Berkeley Divinity School to Install Dean Franklin
The Berkeley Divinity School at Yale will officially install R. William Franklin as its 12th dean and president on Friday, Oct. 30, at 4 p.m. in Marquand Chapel, 409 Prospect St. A reception will follow in the Yale Divinity School Common Room.
Participating in the ceremony will be Presiding Bishop Frank T. Griswold III, head of the Episcopal Church in the United States; Richard C. Levin, president of Yale University; the Rev. Richard Wood, dean of the Yale Divinity School; and the Rev. Frederick J. Streets, University Chaplain and pastor of the Church of Christ in Yale. Also participating will be the Right Rev. Clarence Coleridge, Episcopal bishop for Connecticut; representatives of the 11 other Episcopal seminaries in the United States; and representatives of other denominations.
“We are delighted to celebrate the investiture of William Franklin as the Dean in Berkeley Divinity School,” said President Levin. “He is a distinguished scholar of Christian humanism and the modern ecumenical movement, a leader within the Episcopal Church and an outstanding educator. We are proud to have him at the head of the Episcopal seminary that flourishes within the Yale Divinity School.”
Franklin came to Yale from the General Theological Seminary in New York, where he was associate dean and a professor of history and world mission as well as modern Anglican studies. Prior to that, he was the Michael Blecker Professor of the Humanities at Saint John’s University in Minnesota. He has taught at Harvard and Duke as a visiting faculty member.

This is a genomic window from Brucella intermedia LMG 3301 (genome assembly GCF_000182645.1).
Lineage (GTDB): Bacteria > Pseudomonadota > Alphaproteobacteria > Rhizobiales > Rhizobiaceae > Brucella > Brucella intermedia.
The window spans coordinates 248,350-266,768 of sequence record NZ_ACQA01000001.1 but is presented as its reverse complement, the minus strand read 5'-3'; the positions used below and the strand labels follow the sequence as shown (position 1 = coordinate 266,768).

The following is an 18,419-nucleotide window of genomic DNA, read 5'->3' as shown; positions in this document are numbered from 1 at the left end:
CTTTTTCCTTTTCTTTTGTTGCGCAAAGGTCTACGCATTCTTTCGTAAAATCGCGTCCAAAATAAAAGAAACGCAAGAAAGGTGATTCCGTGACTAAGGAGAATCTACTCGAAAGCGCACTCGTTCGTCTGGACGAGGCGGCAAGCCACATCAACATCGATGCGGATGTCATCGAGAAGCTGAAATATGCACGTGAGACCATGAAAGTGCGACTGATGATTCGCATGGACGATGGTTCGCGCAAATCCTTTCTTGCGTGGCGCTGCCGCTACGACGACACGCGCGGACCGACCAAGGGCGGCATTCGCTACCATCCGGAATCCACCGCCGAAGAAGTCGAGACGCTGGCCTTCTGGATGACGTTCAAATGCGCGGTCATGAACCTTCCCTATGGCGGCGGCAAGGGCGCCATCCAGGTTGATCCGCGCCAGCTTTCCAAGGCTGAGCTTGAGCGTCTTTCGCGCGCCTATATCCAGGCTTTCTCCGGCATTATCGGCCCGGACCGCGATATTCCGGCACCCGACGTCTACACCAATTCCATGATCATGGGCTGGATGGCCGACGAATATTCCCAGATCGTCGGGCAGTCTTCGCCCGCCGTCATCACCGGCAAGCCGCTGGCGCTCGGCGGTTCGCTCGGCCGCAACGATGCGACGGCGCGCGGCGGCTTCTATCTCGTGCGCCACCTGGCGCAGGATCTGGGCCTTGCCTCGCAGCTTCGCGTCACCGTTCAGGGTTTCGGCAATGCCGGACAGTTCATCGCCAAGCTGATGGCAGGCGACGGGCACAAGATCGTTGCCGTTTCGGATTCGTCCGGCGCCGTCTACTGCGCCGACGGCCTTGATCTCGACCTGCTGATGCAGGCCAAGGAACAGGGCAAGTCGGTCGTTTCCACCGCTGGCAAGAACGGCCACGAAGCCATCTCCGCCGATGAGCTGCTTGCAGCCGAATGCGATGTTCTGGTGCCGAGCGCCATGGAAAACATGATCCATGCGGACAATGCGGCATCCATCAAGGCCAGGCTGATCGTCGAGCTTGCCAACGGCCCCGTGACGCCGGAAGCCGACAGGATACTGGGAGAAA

A distinguished lay leader in the Episcopal Church, Franklin was appointed by the Archbishop of Canterbury (England) to serve as a consultant to the 1998 Lambeth Conference, which meets in Canterbury every 10 years to determine the course of the Anglican (Episcopal) Church. Franklin is a governor of the Anglican Centre in Rome, chairman of the Board of Friends of Saint Benedict, a member of Anglican/Roman Catholic Consultation in the United States, and a member of the Standing Commission on Ministry Development for the Episcopal Church.
Franklin has written extensively on Christian humanism, the modern ecumenical movement, and liturgy. His book, “Nineteenth Century Churches: The History of a New Catholicism in Worttemberg, England and France” (1987), was a finalist for the 1989 Philip Schaff Prize of the American Society of Church History. He is also co-author of “The Case for Christian Humanism” (1991), “Virgil Michel: American Catholic” (1988), “Receiving the Vision: The Anglican-Roman Catholic Reality Today” (1995), and other books. His writings have been published in The New York Times, The Living Church, The Anglican, Worship and College Teaching.
Franklin earned his B.A. degree with highest distinction from Northwestern University, where he was elected to Phi Beta Kappa. He received both his M.A. and Ph.D. degrees in history from Harvard University.
“Berkeley Divinity School, because of its affiliation with Yale, provides a unique bridge upon which theological excellence and formation for ministry continue to flow into the Episcopal Church,” said Dean Franklin. “I am proud to be part of this endeavor.”
Berkeley Divinity School was established in 1854 in Middletown and moved to New Haven in 1928. It became affiliated with the Yale Divinity School in 1971, but maintains its financial independence and oversight of Episcopal students. Berkeley is the only Episcopal seminary affiliated with a major research university.